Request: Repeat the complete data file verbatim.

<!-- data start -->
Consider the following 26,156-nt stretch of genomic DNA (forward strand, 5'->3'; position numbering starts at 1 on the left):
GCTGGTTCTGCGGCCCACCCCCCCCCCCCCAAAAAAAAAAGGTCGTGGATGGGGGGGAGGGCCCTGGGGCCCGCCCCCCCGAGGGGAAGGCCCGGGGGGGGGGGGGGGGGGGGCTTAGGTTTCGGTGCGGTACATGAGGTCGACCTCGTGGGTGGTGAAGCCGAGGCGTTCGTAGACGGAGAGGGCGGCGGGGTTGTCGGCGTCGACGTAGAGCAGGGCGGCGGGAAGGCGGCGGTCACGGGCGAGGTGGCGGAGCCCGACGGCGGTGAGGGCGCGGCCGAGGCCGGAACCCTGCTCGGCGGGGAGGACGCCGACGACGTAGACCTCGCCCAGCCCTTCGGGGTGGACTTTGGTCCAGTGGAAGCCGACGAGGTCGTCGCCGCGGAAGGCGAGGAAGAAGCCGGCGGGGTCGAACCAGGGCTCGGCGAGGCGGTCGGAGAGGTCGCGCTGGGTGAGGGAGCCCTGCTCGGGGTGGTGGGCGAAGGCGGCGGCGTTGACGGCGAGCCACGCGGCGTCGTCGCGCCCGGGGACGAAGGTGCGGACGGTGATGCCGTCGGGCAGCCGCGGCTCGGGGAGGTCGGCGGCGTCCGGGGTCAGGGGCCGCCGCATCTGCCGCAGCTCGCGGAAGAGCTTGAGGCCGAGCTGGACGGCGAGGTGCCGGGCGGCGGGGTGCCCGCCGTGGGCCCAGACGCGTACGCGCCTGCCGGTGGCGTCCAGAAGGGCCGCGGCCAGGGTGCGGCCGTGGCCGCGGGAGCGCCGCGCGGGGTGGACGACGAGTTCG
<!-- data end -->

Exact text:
Consider the following 26,156-nt stretch of genomic DNA (forward strand, 5'->3'; position numbering starts at 1 on the left):
GCTGGTTCTGCGGCCCACCCCCCCCCCCCCAAAAAAAAAAGGTCGTGGATGGGGGGGAGGGCCCTGGGGCCCGCCCCCCCGAGGGGAAGGCCCGGGGGGGGGGGGGGGGGGGGCTTAGGTTTCGGTGCGGTACATGAGGTCGACCTCGTGGGTGGTGAAGCCGAGGCGTTCGTAGACGGAGAGGGCGGCGGGGTTGTCGGCGTCGACGTAGAGCAGGGCGGCGGGAAGGCGGCGGTCACGGGCGAGGTGGCGGAGCCCGACGGCGGTGAGGGCGCGGCCGAGGCCGGAACCCTGCTCGGCGGGGAGGACGCCGACGACGTAGACCTCGCCCAGCCCTTCGGGGTGGACTTTGGTCCAGTGGAAGCCGACGAGGTCGTCGCCGCGGAAGGCGAGGAAGAAGCCGGCGGGGTCGAACCAGGGCTCGGCGAGGCGGTCGGAGAGGTCGCGCTGGGTGAGGGAGCCCTGCTCGGGGTGGTGGGCGAAGGCGGCGGCGTTGACGGCGAGCCACGCGGCGTCGTCGCGCCCGGGGACGAAGGTGCGGACGGTGATGCCGTCGGGCAGCCGCGGCTCGGGGAGGTCGGCGGCGTCCGGGGTCAGGGGCCGCCGCATCTGCCGCAGCTCGCGGAAGAGCTTGAGGCCGAGCTGGACGGCGAGGTGCCGGGCGGCGGGGTGCCCGCCGTGGGCCCAGACGCGTACGCGCCTGCCGGTGGCGTCCAGAAGGGCCGCGGCCAGGGTGCGGCCGTGGCCGCGGGAGCGCCGCGCGGGGTGGACGACGAGTTCG